Gary Williams: At The Movies


I haven’t presented a lot of fresh music in my blog, but since we are already heading into the second half of the year it’s time to look at this year’s harvest.

There is a great new album to be released officially on September 14 from one of the finest Swing singers and crooners in the UK, from Gary Williams.  Very well known for his role of Frank Sinatra in ‘The Rat Pack Live From Las Vegas’ from London’s West End, he has put together an album of outstanding excellence: some of the finest arrangers in the UK and some of the best Jazz musicians in the UK have been called up to breathe new life into fifteen songs from Hollywood classics like The Aristocats, Saturday Night Fever, Toy Story 2, The Jungle Book and The Lady and The Tramp.

The CD began with a surprise: The first song called ‘Spooky’, which I know from the late 70′s from the Atlanta Rhythm Section was used in the 1998 movie ‘Lock, Stock and Two Smoking Barrels’ and became a Hollywood classic. The version I remembered was a great piece of US-southern rock music but Phil Steel arranged it very cool with nice horn arrangements featuring Graeme Blevins on flute and Gary’s voice floating above the band. It’s a very elegant opener for the CD.

The next song was an unknown for me. ‘Almost in Love’ is a beautiful Bossa Nova written by Luiz Bonfá and recorded originally by Elvis Presley in 1968. This is my favorite song on the CD, pretty cool and relaxed sung with a piano and saxophone solo and millions of times better than the Elvis version.

The CD continues with a classic pop song. ‘Both Sides Now’ from Joni Mitchell, which is usually presented very openly and softly. The arrangement from Phil Steel and the way Gary sings it however, avoids that it becomes greasy. Gary has produced a nice video for that tune which I do not want to keep from you:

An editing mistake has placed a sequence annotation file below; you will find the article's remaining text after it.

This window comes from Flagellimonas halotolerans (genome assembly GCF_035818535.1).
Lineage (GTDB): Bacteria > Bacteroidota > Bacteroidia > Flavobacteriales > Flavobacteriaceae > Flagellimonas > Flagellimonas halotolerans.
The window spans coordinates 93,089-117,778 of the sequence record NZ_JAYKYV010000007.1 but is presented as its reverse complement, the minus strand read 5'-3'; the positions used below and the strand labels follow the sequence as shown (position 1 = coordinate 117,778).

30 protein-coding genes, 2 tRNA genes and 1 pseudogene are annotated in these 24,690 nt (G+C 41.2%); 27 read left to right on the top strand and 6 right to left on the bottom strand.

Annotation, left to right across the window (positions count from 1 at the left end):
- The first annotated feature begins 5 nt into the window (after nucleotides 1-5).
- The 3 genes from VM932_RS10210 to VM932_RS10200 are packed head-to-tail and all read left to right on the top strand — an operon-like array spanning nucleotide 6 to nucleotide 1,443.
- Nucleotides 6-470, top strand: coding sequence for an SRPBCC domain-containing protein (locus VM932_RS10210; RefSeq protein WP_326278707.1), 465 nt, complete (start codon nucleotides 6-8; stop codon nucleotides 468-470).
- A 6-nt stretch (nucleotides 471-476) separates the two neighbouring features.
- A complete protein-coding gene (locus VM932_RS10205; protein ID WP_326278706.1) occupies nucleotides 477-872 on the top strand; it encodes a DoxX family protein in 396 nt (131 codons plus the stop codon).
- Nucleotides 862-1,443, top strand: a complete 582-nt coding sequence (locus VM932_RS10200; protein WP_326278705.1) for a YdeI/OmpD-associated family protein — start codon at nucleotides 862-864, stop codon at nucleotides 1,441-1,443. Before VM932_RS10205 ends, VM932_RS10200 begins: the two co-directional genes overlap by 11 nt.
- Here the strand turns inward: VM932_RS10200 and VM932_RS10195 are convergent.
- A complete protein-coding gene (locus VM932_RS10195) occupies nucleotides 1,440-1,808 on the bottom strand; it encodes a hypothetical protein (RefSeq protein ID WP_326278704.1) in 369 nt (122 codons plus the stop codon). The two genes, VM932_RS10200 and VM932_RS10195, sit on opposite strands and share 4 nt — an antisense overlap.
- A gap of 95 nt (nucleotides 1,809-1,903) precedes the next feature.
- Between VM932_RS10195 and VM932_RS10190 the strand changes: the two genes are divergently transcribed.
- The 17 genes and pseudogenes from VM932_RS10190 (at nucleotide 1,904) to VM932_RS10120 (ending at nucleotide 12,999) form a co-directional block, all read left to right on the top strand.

The fourth song ‘Ev’rybody Wants To Be A Cat’ from the movie ‘The Aristocats’ has been pre-released to the public as a free sample track and Gary returns here to his jazzy side with an old-fashioned swinging band and the great Nigel Price playing a slick guitar solo.

The ballad ‘Puppet On A String’ comes next and this song gives Gary the opportunity to show his clean and precise voice and his perfect pronunciation. You may say now, here is a ballad and you talk about pronunciation but for me this is what came to mind hearing this song. A ballad is often used to present the voice with some great dynamics, but this ballad stays soft,  gentle and … precise.

Now we need a little bit more power and it comes with ‘He’s A Tramp’ from ‘The Lady and The Tramp’.  A very danceable Cha-Cha-Cha version with an excellent wind-section, that sounds like a mix of a big-band and a salsa band. Very nice.

Back to pop music with the next song –  ‘How Deep Is Your Love’ from ‘Saturday Night Fever’. I think everybody knows and remembers it. The latin groove with a string arrangement plus saxophone fills and solo give the song a different but pleasant touch.

The CD continues with a Gary as Baloo, the bear from ‘The Jungle Book’ in ‘Bare Necessities’. The comedian in this song however is the band especially Chris Traves who wrote the trombone arrangement and plays the trombone.

The 9th song on the CD is another Elvis Presley song. ‘I Need Somebody To Lean On’ is from the 1964 movie ‘Viva Las Vegas’. Another very soft song with an organ background and guitar and vibraphone playing the kicks and fill-ins.